A victim’s rights
Marsy’s Law for Oklahoma has bipartisan support
On November 7, Oklahomans will have the opportunity to vote on State Question 794, also known as Marsy’s Law for Oklahoma. The law aims to amend Section 34 of Article II of the Oklahoma Constitution by increasing the rights of victims of crime to match the rights afforded to the accused.
“Until crime victims have an equal ruling on an equal level, we will never truly receive equal treatment under the law,” said Kim Moyer, state director for Marsy’s Law.
Marsy’s Law was inspired by the 1983 murder of college student Marsalee (Marsy) Nicholas. Just a week after Marsy’s murder, her brother and mother were confronted by the alleged killer at a grocery store. They had no idea he had been released on bail that day. Oftentimes victims and families of victims are left in the dark on investigations, court proceedings, and parole hearings of the accused. Marsy’s Law would change that.
Marsy’s brother, Henry Nicholas, founded the campaign for Marsy’s Law to amend California’s state constitution to grant rights to all victims of crime. The law was passed in 2008 and has since been passed in four other states. After a 2016 evaluation to assess what rights exist in Oklahoma’s constitution and if they could be improved to meet a higher standard, the campaign to pass Marsy’s Law for Oklahoma began.
Since January of 2017, Moyer and her team have traveled Oklahoma, spreading awareness for the state question and educating the public on Marsy’s Law. The bipartisan proposal has received a wide range of support from Oklahoma politicians, county commissioners, district attorneys, victim’s service providers, sheriffs, and more. Included among the supporters are Tulsa County Commissioner Ron Peters, Tulsa County Sheriff Vic Regalado, and Tulsa County Commissioner Karen Keith.
Oklahoma crime victims have played a key role in advocating for the implementation of Marsy’s Law. In an interview with News on 6, Vicky Jabara—the sister of Khalid Jabara, who was killed in an alleged hate crime in Tulsa in 2016—said, “I think the great thing is this law is a bipartisan law, so everyone can get on board, and I like that about it … It brings communities and victims together.”
Leo and Sharon Schmitz are two other victim advocates. Leo was one of the many victims of the OSU parade crash in 2015 that killed four people and injured 46. Leo suffered the main blow from the police motorcycle that flew through the air.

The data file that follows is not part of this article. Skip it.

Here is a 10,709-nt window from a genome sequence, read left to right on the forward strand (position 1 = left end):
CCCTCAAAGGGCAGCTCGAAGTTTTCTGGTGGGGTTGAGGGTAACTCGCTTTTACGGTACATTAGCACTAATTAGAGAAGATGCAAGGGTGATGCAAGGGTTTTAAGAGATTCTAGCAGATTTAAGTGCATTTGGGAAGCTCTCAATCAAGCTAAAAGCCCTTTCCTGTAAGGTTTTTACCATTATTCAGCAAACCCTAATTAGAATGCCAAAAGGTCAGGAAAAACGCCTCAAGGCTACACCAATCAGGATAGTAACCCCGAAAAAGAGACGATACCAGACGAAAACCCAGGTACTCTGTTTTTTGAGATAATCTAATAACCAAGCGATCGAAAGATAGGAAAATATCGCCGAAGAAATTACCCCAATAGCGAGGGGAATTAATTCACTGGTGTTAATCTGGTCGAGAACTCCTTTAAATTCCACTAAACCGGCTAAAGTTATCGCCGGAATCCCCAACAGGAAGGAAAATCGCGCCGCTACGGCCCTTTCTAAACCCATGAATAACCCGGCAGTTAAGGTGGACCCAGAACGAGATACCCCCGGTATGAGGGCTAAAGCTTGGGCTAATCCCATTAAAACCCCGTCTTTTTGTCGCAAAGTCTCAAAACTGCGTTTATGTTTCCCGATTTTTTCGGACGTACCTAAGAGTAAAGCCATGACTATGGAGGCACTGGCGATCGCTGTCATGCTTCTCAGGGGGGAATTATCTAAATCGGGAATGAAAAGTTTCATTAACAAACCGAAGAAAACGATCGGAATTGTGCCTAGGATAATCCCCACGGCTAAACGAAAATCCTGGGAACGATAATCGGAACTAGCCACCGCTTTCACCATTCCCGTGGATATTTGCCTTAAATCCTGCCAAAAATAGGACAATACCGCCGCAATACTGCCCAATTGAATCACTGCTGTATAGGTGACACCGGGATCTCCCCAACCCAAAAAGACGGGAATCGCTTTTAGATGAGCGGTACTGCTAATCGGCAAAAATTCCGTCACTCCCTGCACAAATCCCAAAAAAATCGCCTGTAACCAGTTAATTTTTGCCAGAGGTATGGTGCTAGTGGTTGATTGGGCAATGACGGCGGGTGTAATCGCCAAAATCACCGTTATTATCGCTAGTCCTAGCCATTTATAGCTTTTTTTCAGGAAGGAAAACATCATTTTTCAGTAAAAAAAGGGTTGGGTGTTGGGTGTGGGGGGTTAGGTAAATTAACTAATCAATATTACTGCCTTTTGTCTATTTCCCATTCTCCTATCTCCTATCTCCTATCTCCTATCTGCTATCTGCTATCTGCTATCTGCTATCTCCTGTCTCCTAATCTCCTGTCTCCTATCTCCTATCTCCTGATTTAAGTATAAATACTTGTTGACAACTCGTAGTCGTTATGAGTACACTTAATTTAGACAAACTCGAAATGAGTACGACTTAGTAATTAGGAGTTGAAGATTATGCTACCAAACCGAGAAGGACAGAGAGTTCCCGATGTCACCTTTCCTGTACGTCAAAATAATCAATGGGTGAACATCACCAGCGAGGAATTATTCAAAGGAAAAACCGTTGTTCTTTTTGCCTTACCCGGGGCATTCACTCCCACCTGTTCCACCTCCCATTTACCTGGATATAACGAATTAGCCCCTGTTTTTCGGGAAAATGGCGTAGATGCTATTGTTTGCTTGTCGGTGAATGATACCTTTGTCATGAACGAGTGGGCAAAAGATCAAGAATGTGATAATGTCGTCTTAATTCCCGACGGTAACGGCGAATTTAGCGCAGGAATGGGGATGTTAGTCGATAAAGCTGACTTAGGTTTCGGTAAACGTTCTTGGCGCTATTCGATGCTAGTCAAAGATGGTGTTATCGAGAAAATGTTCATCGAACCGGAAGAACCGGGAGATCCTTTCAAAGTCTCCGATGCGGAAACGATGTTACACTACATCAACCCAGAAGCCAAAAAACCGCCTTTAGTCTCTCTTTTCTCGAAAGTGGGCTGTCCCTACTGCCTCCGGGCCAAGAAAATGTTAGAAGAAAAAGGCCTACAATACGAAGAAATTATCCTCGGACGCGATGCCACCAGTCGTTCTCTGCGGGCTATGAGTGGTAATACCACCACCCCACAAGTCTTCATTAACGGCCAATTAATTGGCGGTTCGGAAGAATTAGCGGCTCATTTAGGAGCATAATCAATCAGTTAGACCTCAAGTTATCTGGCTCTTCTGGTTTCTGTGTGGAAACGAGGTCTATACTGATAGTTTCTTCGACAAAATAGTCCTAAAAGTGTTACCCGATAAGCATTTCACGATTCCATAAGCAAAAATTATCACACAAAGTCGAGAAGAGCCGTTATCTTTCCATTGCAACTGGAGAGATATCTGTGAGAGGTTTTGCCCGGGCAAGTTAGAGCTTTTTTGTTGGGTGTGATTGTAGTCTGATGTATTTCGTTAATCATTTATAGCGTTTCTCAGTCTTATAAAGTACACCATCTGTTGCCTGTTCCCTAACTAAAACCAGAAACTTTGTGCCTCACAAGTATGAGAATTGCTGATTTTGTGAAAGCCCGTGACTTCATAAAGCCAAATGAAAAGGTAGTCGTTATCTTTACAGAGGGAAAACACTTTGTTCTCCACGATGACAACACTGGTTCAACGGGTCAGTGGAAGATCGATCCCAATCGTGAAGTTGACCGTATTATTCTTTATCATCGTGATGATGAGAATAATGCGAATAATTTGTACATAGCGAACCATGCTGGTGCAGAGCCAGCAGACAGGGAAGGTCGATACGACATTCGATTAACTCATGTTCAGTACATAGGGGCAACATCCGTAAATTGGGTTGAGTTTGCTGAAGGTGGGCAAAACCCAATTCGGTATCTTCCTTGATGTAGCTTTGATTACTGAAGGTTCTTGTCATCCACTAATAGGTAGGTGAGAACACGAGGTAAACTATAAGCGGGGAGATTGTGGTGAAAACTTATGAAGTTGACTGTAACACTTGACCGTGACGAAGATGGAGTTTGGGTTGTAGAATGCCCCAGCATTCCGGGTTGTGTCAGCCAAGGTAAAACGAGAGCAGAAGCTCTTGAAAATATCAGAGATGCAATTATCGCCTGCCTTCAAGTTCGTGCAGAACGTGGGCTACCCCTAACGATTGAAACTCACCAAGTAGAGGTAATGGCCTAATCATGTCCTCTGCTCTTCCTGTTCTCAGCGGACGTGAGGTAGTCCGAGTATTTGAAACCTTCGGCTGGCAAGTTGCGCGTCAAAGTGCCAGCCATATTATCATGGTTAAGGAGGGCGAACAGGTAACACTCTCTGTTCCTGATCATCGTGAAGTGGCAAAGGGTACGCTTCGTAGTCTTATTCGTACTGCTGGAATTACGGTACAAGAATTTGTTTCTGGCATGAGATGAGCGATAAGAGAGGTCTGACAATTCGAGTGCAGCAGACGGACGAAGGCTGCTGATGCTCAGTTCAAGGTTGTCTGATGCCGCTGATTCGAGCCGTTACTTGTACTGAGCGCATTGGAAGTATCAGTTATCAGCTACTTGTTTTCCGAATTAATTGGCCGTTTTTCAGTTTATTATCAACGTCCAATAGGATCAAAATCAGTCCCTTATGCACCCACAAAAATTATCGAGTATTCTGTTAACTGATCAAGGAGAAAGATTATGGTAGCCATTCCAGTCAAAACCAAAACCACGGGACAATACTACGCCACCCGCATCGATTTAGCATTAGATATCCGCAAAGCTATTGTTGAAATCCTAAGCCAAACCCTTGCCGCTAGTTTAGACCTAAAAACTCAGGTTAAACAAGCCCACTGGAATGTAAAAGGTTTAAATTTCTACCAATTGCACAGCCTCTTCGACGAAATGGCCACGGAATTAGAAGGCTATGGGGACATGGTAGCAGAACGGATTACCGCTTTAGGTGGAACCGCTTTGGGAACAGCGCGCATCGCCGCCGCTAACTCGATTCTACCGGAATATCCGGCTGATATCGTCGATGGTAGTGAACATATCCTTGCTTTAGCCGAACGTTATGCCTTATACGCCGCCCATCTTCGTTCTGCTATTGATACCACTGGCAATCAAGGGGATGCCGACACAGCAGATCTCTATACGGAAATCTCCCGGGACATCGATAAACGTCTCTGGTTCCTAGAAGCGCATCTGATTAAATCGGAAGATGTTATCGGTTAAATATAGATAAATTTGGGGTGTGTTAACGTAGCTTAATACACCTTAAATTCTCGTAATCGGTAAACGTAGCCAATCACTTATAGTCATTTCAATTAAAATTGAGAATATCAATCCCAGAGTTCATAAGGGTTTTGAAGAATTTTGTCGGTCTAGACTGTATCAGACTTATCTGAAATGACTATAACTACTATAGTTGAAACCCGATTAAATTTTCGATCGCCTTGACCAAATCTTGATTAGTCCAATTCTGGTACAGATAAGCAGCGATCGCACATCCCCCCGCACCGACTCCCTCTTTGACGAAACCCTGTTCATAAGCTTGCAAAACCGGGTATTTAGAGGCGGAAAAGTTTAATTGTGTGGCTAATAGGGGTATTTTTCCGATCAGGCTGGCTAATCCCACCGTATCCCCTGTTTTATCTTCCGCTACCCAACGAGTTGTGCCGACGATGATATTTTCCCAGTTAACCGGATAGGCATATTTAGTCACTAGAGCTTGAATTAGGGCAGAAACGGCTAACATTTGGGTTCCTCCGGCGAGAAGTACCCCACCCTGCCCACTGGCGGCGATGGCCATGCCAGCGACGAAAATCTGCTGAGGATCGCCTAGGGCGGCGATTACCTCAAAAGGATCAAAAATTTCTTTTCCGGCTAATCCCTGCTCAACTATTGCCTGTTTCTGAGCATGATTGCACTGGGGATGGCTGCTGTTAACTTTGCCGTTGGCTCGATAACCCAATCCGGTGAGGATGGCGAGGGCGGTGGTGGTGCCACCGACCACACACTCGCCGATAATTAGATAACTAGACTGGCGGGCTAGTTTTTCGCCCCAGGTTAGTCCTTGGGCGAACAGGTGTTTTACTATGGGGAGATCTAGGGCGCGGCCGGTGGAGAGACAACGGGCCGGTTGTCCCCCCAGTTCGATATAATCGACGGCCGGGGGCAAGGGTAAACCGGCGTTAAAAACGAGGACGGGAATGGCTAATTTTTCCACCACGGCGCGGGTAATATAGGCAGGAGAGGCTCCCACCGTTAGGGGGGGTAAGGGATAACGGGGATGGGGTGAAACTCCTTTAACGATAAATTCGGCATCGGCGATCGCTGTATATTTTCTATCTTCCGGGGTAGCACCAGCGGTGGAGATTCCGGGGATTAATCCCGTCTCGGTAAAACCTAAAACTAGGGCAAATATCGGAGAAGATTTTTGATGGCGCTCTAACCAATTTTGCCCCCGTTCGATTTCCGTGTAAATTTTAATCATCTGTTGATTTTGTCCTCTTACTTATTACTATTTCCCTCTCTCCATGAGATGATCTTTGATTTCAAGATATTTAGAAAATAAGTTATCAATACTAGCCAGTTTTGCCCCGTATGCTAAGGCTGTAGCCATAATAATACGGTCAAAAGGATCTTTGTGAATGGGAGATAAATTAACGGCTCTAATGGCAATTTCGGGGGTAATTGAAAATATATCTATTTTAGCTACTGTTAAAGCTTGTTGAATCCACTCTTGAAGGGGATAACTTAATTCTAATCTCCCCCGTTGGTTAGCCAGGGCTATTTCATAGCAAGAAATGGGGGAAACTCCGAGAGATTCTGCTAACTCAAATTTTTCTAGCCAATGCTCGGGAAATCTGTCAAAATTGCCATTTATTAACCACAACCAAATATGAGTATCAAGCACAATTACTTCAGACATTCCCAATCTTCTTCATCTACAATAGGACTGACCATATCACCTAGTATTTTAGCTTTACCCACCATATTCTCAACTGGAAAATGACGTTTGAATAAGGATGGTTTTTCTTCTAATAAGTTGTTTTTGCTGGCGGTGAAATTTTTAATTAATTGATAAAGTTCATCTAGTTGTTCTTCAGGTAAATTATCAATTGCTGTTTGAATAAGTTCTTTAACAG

“I ended up losing my left leg, my right leg was snapped in half at the femur, I had head trauma, and all kinds of things,” Leo said.
The crash left Leo in a coma for months, waking up to a mountain of hospital bills and complex court proceedings to face with little assistance or clarity. Their story is similar to the frustration many victims face.
“What really upset me was the fact that the defense attorneys were trying to tell us that we, the victims, are not allowed to be at the trial, and also were notified two months in advance of the lawsuit against the insurance company to help pay for medical bills, the civil suit. A lot of us took off work just to be there, just to find out when the judge comes out and sees everybody there and says ‘I’m not doin it,’ and set another date,” Leo said.
Requesting a continuance for a court proceeding is common but can be frustrating for victims, especially those who may not live in town.
“There was one lady representing herself who drove five hours from Kansas,” Sharon added. “The first civil suit was at 1:00 p.m. but the next one was set at 9:00 a.m., so she had to get up really early to get there and it just so happened to be on the day school started, so her child had to be in school.”
“They prepare, they take time off work, and it’s extremely stressful for a crime victim because they’re losing sleep over this. They have to be ready and they need to relive one of the most horrible moments of their life, only to walk into court and be told a continuance has been granted,” Moyer said.
If victims were granted constitutional standing, the judge would be required to ask if anyone had any objection to the continuance and state the reason. While it doesn’t guarantee a continuance won’t be granted, the victims are heard and considered by the judge.
“This is not a competition with people who are accused of a crime. We want to bring crime victims equal to those convicted of a crime, not higher than but equal to,” Moyer said. “That doesn’t mean that reduces the rights to anyone accused of a crime, we wouldn’t want that anyway. That’s not justice.”